You might not think much about how your air conditioner functions, but it needs refrigerant to keep your house cold. This refrigerant is bound by environmental regulation, because of the chemicals it contains.

Based on when your air conditioner was added to your home, it may need R-22, R-410A or R-32 refrigerant. We’ll review the differences and which air conditioner refrigerants are being phased out in Narvon, as well as how these phaseouts have on influence on you.

What’s R-22 and Why Is It Discontinued?

If your air conditioner was added before 2010, it likely has Freon®. You can find out if your air conditioner contains it by reaching us at 717-479-4950. You can also examine the name plate on your air conditioner condenser, which is found outside your residence. This sticker will contain information on what type of refrigerant your AC needs.

Freon, which is also called R-22, contains chlorine. Scientists consider this chemical to be damaging to the earth’s ozone layer and one that results in global warming. The Environmental Protection Agency, which governs refrigerants in the United States, banned its creation and import in January 2020.

I Have a R-22 Air Conditioner. Should I Replace It?

It varies. If your air conditioning is running as designed, you can continue to use it. With routine air conditioner maintenance, you can expect your air conditioning to last around 15–20 years. However, the Department of Energy notes that replacing a 10-year-old air conditioner could save you 20–40% on summertime cooling expenses!

If you don’t replace your air conditioner, it can create an issue if you need air conditioning repair in the future, specifically for refrigerant. Repairs may be more expensive, because only limited levels of recycled and reclaimed R-22 is accessible.

With the end of R-22, many new air conditioners now use Puron®. Also referred to as R-410A, this refrigerant was made to keep the ozone layer healthy. Since it needs an incompatible pressure level, it doesn’t work with air conditioners that need R-22 for cooling.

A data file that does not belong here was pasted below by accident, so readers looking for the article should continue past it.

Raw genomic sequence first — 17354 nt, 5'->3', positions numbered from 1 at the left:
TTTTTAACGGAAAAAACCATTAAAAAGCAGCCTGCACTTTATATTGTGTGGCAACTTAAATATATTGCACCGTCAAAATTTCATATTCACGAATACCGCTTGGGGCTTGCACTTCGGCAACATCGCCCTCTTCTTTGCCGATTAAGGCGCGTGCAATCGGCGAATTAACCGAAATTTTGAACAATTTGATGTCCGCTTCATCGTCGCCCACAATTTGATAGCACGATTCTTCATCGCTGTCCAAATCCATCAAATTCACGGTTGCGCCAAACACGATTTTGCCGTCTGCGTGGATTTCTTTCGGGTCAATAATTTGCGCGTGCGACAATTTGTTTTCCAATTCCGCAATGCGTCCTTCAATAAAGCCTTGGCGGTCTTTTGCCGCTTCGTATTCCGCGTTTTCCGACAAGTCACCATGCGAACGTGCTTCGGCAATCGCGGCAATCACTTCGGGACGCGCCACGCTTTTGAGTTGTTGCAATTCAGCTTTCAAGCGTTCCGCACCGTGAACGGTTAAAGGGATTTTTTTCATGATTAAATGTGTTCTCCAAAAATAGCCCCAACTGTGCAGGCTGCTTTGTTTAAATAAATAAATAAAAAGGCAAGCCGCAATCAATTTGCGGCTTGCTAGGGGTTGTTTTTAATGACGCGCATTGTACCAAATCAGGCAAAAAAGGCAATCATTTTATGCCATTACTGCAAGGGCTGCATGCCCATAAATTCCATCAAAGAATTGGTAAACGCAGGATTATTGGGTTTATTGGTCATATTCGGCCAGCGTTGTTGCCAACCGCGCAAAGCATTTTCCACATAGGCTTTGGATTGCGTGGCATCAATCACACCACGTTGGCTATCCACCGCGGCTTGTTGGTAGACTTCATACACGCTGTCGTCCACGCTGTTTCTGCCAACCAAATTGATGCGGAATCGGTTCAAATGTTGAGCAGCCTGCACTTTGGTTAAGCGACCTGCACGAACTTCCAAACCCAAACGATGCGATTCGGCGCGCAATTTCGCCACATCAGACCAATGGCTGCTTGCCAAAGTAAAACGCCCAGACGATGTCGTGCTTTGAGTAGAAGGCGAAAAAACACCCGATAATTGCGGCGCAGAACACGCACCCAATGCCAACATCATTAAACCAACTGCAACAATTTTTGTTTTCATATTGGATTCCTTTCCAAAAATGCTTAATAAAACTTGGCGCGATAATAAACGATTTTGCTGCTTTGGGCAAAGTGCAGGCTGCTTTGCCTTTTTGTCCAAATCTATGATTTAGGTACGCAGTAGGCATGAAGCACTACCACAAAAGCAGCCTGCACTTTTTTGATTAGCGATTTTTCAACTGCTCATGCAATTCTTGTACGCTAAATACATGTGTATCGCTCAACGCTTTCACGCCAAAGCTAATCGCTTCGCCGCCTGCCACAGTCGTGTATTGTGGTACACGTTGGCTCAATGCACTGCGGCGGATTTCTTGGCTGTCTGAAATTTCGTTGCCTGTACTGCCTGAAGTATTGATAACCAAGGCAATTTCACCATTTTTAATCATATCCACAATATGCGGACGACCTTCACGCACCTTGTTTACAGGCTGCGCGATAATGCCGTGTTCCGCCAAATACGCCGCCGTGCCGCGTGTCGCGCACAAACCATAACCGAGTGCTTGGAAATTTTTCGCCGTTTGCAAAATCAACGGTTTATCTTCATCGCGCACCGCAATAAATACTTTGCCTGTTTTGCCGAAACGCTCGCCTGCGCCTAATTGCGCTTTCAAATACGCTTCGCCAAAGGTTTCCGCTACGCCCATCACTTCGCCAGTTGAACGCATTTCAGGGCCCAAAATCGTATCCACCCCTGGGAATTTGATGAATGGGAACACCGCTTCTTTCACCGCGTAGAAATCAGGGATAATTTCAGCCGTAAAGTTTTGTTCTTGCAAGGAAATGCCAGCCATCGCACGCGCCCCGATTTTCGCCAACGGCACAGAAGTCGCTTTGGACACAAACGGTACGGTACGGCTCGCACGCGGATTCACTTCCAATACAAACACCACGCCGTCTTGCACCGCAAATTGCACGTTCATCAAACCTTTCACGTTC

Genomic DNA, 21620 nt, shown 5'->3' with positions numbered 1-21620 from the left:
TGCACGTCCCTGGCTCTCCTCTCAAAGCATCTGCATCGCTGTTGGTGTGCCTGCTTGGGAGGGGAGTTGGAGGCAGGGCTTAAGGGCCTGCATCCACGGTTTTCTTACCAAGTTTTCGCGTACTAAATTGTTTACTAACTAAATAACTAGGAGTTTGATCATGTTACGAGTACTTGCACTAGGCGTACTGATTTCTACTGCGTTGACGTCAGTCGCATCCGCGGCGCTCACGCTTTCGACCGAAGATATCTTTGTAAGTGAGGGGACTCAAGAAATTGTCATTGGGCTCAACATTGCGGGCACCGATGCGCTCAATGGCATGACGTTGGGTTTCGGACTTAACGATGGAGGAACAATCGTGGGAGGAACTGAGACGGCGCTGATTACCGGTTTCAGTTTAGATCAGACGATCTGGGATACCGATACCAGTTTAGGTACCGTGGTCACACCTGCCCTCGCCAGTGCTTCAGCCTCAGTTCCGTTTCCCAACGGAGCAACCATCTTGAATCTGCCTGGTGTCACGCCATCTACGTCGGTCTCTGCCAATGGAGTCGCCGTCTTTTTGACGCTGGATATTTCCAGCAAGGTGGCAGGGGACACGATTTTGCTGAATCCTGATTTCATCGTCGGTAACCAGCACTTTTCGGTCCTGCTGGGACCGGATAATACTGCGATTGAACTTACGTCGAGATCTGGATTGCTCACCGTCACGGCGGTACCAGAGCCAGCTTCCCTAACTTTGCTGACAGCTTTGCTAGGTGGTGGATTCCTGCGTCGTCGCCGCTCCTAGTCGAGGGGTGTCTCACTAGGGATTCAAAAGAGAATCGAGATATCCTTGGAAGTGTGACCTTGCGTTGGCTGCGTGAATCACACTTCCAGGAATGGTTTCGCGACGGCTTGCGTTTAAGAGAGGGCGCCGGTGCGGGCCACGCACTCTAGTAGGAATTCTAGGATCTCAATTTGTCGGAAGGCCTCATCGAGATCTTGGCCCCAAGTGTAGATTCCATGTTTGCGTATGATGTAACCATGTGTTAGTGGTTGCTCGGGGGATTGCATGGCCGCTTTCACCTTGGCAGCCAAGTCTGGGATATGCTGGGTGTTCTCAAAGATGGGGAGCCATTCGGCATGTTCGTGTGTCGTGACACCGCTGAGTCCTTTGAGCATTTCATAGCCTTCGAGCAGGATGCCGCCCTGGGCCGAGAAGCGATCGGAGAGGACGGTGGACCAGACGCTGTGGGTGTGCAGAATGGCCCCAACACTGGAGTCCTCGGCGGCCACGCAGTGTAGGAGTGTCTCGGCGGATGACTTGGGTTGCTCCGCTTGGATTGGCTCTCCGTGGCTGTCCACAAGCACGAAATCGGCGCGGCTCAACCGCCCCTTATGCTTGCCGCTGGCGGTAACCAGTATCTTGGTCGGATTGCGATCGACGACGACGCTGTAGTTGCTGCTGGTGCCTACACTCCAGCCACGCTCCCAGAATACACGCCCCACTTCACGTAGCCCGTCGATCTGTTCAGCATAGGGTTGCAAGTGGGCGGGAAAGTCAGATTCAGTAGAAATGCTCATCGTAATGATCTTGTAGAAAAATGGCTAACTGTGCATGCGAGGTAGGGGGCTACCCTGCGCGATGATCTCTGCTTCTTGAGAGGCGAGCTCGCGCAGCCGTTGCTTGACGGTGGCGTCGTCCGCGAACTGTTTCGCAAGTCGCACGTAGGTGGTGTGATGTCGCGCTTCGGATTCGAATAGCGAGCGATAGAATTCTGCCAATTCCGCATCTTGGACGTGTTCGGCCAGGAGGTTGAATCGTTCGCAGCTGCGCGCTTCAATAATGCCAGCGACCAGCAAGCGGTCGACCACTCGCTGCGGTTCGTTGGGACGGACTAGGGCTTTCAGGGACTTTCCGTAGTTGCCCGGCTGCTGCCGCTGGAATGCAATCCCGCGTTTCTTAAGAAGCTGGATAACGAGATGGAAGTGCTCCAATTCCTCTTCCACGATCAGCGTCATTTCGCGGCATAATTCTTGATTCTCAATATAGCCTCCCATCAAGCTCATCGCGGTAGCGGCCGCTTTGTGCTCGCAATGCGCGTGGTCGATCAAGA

However, Puron still has the possibility to contribute to global warming. As a result, it could also eventually be discontinued. Although it hasn’t been disclosed yet for residential air conditioners, it’s expected sometime this decade.

What Refrigerant Will Take the Place of R-410A?

In preparation of the end, some companies have started using R-32 in new air conditioners. This refrigerant ranks low for global warming possibility—about one-third less than R-410A. And it also reduces energy use by around 10%, according to the Intergovernmental Panel on Climate Change’s Fourth Assessment Report. That’s savings that could be sent on to you through your energy costs.

Ameri-Tec Can Assist with All Your Air Conditioning Needs

In summary, the changes to air conditioner refrigerant probably won’t affect you very much until you require repairs. But as we went over beforehand, refrigerant repairs may be pricier due to the restricted levels that are accessible.

Aside from that, your air conditioner often stops working at the worst time, often on the hottest day when we’re experiencing a lot of other calls for AC repair.

If your air conditioner relies on a phased out refrigerant or is aging, we recommend upgrading to a modern, energy-efficient air conditioner. This ensures a trouble-free summer and may even lower your utility bills, especially if you choose an ENERGY STAR®-rated model. Plus, Ameri-Tec has many financing options to make your new air conditioner even more affordable. Contact us at 717-479-4950 to get started today with a free estimate.